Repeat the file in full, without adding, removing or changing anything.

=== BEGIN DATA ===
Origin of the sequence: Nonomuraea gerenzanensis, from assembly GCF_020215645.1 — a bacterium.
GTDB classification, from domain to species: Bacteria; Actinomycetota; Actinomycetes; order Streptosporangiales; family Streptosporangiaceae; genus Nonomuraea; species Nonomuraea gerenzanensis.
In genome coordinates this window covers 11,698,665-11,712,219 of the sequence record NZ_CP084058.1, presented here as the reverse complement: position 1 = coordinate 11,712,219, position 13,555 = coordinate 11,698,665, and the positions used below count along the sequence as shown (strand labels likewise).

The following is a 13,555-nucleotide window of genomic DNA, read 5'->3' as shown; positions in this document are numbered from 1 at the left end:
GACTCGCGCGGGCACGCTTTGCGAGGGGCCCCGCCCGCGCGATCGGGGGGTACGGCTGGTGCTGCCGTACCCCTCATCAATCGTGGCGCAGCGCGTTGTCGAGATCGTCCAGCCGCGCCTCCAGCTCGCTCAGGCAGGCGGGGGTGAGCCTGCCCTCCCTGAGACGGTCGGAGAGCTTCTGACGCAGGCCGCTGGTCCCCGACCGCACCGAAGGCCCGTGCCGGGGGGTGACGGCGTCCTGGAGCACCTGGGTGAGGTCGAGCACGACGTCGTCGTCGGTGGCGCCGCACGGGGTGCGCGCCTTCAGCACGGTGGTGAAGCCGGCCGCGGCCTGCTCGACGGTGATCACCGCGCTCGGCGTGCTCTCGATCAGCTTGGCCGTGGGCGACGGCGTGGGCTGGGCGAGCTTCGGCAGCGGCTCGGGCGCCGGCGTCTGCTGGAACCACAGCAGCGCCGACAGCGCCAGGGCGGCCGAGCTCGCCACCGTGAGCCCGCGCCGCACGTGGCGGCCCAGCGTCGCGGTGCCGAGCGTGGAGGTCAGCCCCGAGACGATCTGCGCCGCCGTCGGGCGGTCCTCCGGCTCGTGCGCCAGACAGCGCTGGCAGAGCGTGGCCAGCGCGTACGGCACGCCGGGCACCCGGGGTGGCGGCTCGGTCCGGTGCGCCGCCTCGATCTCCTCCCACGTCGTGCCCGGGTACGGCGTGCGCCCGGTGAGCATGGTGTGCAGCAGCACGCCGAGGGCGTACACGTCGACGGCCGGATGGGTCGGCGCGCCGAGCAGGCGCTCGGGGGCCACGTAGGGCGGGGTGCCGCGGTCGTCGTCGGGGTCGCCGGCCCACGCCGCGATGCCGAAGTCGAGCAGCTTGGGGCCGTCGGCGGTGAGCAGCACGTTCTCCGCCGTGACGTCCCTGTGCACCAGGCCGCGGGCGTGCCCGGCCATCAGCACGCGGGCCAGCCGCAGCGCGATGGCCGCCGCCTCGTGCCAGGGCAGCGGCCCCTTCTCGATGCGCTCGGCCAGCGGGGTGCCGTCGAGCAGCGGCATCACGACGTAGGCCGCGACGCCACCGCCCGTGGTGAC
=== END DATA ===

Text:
Origin of the sequence: Nonomuraea gerenzanensis, from assembly GCF_020215645.1 — a bacterium.
GTDB classification, from domain to species: Bacteria; Actinomycetota; Actinomycetes; order Streptosporangiales; family Streptosporangiaceae; genus Nonomuraea; species Nonomuraea gerenzanensis.
In genome coordinates this window covers 11,698,665-11,712,219 of the sequence record NZ_CP084058.1, presented here as the reverse complement: position 1 = coordinate 11,712,219, position 13,555 = coordinate 11,698,665, and the positions used below count along the sequence as shown (strand labels likewise).

The following is a 13,555-nucleotide window of genomic DNA, read 5'->3' as shown; positions in this document are numbered from 1 at the left end:
GACTCGCGCGGGCACGCTTTGCGAGGGGCCCCGCCCGCGCGATCGGGGGGTACGGCTGGTGCTGCCGTACCCCTCATCAATCGTGGCGCAGCGCGTTGTCGAGATCGTCCAGCCGCGCCTCCAGCTCGCTCAGGCAGGCGGGGGTGAGCCTGCCCTCCCTGAGACGGTCGGAGAGCTTCTGACGCAGGCCGCTGGTCCCCGACCGCACCGAAGGCCCGTGCCGGGGGGTGACGGCGTCCTGGAGCACCTGGGTGAGGTCGAGCACGACGTCGTCGTCGGTGGCGCCGCACGGGGTGCGCGCCTTCAGCACGGTGGTGAAGCCGGCCGCGGCCTGCTCGACGGTGATCACCGCGCTCGGCGTGCTCTCGATCAGCTTGGCCGTGGGCGACGGCGTGGGCTGGGCGAGCTTCGGCAGCGGCTCGGGCGCCGGCGTCTGCTGGAACCACAGCAGCGCCGACAGCGCCAGGGCGGCCGAGCTCGCCACCGTGAGCCCGCGCCGCACGTGGCGGCCCAGCGTCGCGGTGCCGAGCGTGGAGGTCAGCCCCGAGACGATCTGCGCCGCCGTCGGGCGGTCCTCCGGCTCGTGCGCCAGACAGCGCTGGCAGAGCGTGGCCAGCGCGTACGGCACGCCGGGCACCCGGGGTGGCGGCTCGGTCCGGTGCGCCGCCTCGATCTCCTCCCACGTCGTGCCCGGGTACGGCGTGCGCCCGGTGAGCATGGTGTGCAGCAGCACGCCGAGGGCGTACACGTCGACGGCCGGATGGGTCGGCGCGCCGAGCAGGCGCTCGGGGGCCACGTAGGGCGGGGTGCCGCGGTCGTCGTCGGGGTCGCCGGCCCACGCCGCGATGCCGAAGTCGAGCAGCTTGGGGCCGTCGGCGGTGAGCAGCACGTTCTCCGCCGTGACGTCCCTGTGCACCAGGCCGCGGGCGTGCCCGGCCATCAGCACGCGGGCCAGCCGCAGCGCGATGGCCGCCGCCTCGTGCCAGGGCAGCGGCCCCTTCTCGATGCGCTCGGCCAGCGGGGTGCCGTCGAGCAGCGGCATCACGACGTAGGCCGCGACGCCACCGCCCGTGGTGAC